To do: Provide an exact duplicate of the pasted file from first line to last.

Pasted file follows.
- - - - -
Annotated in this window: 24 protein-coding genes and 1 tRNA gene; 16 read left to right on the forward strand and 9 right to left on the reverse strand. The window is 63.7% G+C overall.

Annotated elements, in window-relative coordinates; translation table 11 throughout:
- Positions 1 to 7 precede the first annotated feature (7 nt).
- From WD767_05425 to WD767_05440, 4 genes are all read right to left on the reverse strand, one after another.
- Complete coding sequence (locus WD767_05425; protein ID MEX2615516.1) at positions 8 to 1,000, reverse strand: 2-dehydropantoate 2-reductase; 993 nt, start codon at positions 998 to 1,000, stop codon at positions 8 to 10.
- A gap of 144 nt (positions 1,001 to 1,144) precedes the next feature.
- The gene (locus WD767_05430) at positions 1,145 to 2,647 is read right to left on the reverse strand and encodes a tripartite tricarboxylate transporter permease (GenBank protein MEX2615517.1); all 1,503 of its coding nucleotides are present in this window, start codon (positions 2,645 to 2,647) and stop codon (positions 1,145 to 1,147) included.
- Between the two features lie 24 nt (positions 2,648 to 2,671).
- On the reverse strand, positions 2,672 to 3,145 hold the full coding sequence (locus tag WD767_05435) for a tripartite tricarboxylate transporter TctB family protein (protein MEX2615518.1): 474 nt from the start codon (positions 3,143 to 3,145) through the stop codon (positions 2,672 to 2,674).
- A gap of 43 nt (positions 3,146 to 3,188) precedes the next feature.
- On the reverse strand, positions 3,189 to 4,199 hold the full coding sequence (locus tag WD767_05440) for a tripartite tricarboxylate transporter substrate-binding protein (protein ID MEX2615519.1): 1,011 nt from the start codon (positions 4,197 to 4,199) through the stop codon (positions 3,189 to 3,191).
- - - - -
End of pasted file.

Annotated in this window: 24 protein-coding genes and 1 tRNA gene; 16 read left to right on the forward strand and 9 right to left on the reverse strand. The window is 63.7% G+C overall.

Annotated elements, in window-relative coordinates; translation table 11 throughout:
- Positions 1 to 7 precede the first annotated feature (7 nt).
- From WD767_05425 to WD767_05440, 4 genes are all read right to left on the reverse strand, one after another.
- Complete coding sequence (locus WD767_05425; protein ID MEX2615516.1) at positions 8 to 1,000, reverse strand: 2-dehydropantoate 2-reductase; 993 nt, start codon at positions 998 to 1,000, stop codon at positions 8 to 10.
- A gap of 144 nt (positions 1,001 to 1,144) precedes the next feature.
- The gene (locus WD767_05430) at positions 1,145 to 2,647 is read right to left on the reverse strand and encodes a tripartite tricarboxylate transporter permease (GenBank protein MEX2615517.1); all 1,503 of its coding nucleotides are present in this window, start codon (positions 2,645 to 2,647) and stop codon (positions 1,145 to 1,147) included.
- Between the two features lie 24 nt (positions 2,648 to 2,671).
- On the reverse strand, positions 2,672 to 3,145 hold the full coding sequence (locus tag WD767_05435) for a tripartite tricarboxylate transporter TctB family protein (protein MEX2615518.1): 474 nt from the start codon (positions 3,143 to 3,145) through the stop codon (positions 2,672 to 2,674).
- A gap of 43 nt (positions 3,146 to 3,188) precedes the next feature.
- On the reverse strand, positions 3,189 to 4,199 hold the full coding sequence (locus tag WD767_05440) for a tripartite tricarboxylate transporter substrate-binding protein (protein ID MEX2615519.1): 1,011 nt from the start codon (positions 4,197 to 4,199) through the stop codon (positions 3,189 to 3,191).